1. Establishing Global Anycast IPs for Low Latency AI Inference Services


    To establish Global Anycast IPs that can help provide low latency for AI inference services, we generally consider using a cloud provider's global infrastructure that can route clients to the nearest data center where our AI models are deployed.

    For Google Cloud Platform (GCP), we can use a Global IP address that can be used for different services such as HTTP(S), SSL proxy, and TCP proxy load balancing, to evenly distribute the load and reduce latency by ensuring the users connect to the nearest instance of our service.

    Here is how we can do this using Pulumi with Google Cloud:

    1. Global Address: We'll create a GlobalAddress in GCP which is a globally scoped IP address we can use for our globally distributed services.

    2. Forwarding Rule: We'll create a GlobalForwardingRule which will use the Global Address and connect incoming requests to a target, such as a target HTTP proxy if we are setting up HTTP(S) load balancing.

    3. Target HTTP Proxy and URL Map: To direct traffic to multiple backend services or endpoints, we'll need a TargetHttpProxy and a UrlMap.

    4. Backend Services: These are configurations that define how our compute instances will serve traffic. The backend services will be configured with instance groups that contain the compute instances running our AI inference service.

    Below is the Pulumi program, written in Python, that sets up a global anycast IP and prepares its integration with load balancing and backend services. Please note that this code only provisions the IP and starts setting up the load balancing structure, and does not implement the actual AI services, which would be application-specific.

    import pulumi import pulumi_google_native.compute.v1 as compute # Create a global IP address global_ip = compute.GlobalAddress("global-ip", address_type="EXTERNAL", ip_version="IPV4", purpose="LOAD_BALANCING" ) # Assume you have defined the rest of the load balancing resources such as: # - Backend services to point to your AI inference servers # - Instance template and managed instance groups for your AI service # - UrlMap and TargetHttpProxy to define the routing for incoming traffic # The full load balancing setup requires: # - defining an Instance Template # - creating a Managed Instance Group based on the template # - setting up a Backend Service # - creating a URL Map that routes requests to the Backend Service # - defining a Target HTTP Proxy that uses the URL Map # - setting up a Global Forwarding Rule that uses the Target Proxy # An example of creating a forwarding rule using the IP address: # forwarding_rule = compute.GlobalForwardingRule("forwarding-rule", # ip_address=global_ip.address, # Reference the globally scoped IP address here # ip_protocol="TCP", # Typically, AI inference services will use TCP or HTTP(S) # load_balancing_scheme="EXTERNAL", # port_range="80-80", # Port range depends on the service you are running # target=...) # The identifier of the TargetHttpProxy resource # Don't forget to replace the `...` with actual target and other properties. # Once these resources are configured, traffic to the global anycast IP will be # properly directed to the nearest instance of the AI inference service, ensuring # low latency for end users. # When the global forwarding rule is ready, you can export the global IP address so you can easily reference it: pulumi.export("global_anycast_ip", global_ip.address)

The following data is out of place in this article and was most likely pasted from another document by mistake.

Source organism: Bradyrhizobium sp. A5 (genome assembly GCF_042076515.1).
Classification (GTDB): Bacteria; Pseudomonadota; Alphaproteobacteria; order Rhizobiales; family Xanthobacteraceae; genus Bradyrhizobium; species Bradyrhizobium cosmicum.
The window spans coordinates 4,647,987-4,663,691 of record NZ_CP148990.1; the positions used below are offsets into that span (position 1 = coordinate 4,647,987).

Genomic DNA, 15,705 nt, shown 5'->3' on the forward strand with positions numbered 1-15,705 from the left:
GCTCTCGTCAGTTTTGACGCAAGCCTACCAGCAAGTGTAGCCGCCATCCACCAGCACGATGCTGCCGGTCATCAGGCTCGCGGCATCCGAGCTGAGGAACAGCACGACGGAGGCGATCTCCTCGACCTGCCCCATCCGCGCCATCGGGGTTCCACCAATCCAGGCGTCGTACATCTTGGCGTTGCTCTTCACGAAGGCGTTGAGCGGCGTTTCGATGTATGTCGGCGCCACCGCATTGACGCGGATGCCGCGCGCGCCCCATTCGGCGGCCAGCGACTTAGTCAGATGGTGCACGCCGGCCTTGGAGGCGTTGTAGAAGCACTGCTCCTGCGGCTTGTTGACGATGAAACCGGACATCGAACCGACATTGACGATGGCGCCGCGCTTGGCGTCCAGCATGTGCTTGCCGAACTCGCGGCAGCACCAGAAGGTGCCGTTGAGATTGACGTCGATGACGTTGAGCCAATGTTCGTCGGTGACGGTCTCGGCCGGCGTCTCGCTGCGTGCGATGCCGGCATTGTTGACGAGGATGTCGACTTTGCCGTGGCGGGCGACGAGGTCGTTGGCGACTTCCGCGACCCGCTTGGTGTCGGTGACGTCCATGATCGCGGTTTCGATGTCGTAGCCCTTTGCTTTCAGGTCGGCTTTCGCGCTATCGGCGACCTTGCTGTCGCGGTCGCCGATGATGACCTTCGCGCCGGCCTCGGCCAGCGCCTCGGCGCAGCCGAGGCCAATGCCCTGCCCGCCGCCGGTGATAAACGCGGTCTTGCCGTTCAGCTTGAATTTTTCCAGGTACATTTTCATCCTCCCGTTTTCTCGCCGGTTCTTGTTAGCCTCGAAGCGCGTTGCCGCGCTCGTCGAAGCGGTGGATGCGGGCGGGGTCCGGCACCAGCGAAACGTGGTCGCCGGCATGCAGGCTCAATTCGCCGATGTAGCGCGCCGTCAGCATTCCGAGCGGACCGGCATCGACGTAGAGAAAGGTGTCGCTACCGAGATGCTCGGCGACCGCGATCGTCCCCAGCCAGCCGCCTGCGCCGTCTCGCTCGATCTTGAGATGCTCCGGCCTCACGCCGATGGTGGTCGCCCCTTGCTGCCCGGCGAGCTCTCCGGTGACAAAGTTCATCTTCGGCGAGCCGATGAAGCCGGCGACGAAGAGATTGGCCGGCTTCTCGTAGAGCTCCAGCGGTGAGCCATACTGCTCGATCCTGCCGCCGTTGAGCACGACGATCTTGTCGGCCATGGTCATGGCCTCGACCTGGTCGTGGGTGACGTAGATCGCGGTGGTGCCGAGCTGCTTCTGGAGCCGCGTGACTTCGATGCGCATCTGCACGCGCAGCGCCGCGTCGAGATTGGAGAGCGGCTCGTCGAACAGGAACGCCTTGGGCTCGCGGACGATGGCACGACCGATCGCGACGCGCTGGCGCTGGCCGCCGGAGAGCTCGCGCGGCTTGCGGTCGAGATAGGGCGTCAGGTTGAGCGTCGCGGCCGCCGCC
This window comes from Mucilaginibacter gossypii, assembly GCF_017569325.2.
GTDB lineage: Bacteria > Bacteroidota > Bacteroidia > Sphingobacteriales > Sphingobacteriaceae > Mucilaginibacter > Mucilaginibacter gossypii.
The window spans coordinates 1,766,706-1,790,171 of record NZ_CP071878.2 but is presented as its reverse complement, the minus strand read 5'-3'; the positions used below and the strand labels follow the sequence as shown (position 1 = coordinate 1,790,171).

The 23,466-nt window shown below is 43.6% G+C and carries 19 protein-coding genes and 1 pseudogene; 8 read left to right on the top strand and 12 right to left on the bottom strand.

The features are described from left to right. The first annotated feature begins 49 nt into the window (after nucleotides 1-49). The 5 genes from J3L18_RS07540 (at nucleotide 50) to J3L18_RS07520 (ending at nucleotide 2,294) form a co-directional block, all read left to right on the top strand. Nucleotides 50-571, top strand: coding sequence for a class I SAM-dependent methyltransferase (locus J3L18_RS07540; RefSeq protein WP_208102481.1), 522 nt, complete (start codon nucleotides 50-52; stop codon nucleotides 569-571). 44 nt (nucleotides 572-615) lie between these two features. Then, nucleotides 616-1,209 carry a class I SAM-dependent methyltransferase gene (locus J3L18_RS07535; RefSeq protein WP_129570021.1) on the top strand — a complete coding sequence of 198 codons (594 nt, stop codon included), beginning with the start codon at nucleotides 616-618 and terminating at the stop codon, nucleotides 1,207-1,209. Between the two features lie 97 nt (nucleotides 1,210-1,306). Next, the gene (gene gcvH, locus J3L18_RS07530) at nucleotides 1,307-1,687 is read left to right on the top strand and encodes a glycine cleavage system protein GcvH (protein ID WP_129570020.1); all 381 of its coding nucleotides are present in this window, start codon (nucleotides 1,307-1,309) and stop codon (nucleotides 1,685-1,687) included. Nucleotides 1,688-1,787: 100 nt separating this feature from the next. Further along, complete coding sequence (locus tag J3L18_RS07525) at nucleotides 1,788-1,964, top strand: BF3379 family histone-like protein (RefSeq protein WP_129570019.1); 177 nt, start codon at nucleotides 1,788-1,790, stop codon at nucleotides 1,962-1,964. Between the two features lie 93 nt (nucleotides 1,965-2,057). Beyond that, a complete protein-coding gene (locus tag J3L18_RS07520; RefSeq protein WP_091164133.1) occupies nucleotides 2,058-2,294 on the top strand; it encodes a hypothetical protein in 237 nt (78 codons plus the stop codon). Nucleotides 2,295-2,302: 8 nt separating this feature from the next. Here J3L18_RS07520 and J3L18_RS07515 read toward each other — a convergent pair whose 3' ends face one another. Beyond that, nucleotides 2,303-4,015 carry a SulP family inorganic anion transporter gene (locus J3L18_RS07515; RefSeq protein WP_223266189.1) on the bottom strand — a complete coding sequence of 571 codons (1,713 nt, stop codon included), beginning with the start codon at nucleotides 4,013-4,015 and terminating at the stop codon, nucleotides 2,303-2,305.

Explanation of each component:

    • GlobalAddress: We create a global IP address which is used by clients around the world to access the AI inference services. By pointing users to this single IP, the underlying GCP infrastructure can route the traffic to the nearest backend service instance based on where the request is coming from.

    • GlobalForwardingRule: This routes incoming requests from the global IP address to a specified target, such as a proxy load balancer.

    • Backend Services, TargetHttpProxy, UrlMap: These components configure the load balancer to send incoming traffic to the appropriate backend instances, allowing for intelligent routing and, if necessary, SSL offloading or content-based routing.

    • Exporting the Global IP: The export line at the end of the script makes the allocated global IP address available as an output of the Pulumi deployment, which can then be referenced as needed, perhaps in DNS configurations or for display within a CI/CD pipeline.

    This Pulumi program sets the stage for a global anycast IP configuration which you can expand with specific details of your AI inference service setup. Further configuration can include security policies, SSL certificates for HTTPS traffic, autoscaling policies for instance groups, and much more depending on your specific use case.